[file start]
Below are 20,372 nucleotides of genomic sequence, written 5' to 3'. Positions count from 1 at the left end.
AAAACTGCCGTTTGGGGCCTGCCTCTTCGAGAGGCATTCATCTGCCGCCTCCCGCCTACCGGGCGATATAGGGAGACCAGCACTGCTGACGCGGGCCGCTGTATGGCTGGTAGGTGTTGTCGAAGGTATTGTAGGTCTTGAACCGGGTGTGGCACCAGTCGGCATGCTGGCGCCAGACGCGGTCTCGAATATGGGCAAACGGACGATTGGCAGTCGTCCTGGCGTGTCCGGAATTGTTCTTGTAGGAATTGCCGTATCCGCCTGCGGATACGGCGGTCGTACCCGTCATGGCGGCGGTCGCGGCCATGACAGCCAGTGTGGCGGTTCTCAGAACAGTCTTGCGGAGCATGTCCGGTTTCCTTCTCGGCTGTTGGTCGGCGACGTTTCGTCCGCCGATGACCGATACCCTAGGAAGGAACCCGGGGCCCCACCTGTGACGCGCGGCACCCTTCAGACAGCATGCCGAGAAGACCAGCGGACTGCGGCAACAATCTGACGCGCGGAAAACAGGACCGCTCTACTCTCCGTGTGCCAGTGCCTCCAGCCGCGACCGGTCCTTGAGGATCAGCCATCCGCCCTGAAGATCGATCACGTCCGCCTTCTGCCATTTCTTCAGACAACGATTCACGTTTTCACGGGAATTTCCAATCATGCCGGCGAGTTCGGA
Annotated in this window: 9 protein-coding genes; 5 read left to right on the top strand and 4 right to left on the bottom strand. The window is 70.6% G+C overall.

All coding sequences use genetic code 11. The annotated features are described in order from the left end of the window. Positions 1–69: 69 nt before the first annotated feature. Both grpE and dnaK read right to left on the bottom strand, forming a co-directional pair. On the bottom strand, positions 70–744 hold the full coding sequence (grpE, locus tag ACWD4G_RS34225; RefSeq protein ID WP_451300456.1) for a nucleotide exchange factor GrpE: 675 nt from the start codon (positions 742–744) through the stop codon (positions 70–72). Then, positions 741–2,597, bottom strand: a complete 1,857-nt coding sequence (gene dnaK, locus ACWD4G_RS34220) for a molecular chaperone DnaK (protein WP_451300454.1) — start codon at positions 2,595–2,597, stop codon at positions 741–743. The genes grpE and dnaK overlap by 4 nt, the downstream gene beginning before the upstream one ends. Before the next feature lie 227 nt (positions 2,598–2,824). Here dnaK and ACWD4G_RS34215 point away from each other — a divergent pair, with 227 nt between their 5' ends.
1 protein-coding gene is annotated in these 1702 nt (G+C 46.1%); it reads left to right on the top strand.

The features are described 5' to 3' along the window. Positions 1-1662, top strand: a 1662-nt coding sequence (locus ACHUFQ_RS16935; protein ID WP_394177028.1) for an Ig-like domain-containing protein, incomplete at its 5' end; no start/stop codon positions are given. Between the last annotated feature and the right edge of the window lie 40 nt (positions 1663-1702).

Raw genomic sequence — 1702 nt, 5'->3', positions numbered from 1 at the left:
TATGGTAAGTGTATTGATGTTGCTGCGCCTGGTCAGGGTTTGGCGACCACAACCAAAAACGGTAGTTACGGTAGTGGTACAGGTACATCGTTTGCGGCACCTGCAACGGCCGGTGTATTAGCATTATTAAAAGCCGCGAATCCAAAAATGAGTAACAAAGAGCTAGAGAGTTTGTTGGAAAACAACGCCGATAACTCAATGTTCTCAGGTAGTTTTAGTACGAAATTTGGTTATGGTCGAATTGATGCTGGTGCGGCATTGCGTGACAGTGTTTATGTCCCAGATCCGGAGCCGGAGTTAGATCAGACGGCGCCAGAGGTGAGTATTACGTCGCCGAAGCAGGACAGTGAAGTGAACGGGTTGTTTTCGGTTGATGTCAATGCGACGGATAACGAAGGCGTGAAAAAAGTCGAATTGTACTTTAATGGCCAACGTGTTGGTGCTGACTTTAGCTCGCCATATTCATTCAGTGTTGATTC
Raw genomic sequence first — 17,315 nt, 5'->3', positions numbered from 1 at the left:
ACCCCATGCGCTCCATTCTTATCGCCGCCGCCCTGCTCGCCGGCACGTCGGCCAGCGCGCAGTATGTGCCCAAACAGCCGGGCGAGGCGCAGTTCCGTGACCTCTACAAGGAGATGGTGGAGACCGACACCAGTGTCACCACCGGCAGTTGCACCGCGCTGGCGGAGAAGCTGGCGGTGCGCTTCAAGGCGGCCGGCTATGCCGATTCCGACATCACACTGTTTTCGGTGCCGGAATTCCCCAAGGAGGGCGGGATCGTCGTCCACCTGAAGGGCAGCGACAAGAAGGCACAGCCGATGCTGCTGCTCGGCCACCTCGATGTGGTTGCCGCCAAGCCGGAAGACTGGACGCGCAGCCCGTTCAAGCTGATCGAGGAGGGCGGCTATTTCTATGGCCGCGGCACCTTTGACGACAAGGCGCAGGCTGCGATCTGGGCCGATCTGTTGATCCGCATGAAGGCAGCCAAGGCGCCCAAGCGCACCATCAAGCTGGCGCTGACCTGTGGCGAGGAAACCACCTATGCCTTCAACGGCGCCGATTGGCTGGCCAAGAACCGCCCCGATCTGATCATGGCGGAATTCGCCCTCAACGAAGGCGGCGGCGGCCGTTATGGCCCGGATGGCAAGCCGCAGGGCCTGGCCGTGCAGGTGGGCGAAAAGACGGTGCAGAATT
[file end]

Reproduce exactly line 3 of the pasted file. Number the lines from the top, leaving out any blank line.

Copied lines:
Annotated in this window: 9 protein-coding genes; 5 read left to right on the top strand and 4 right to left on the bottom strand. The window is 70.6% G+C overall.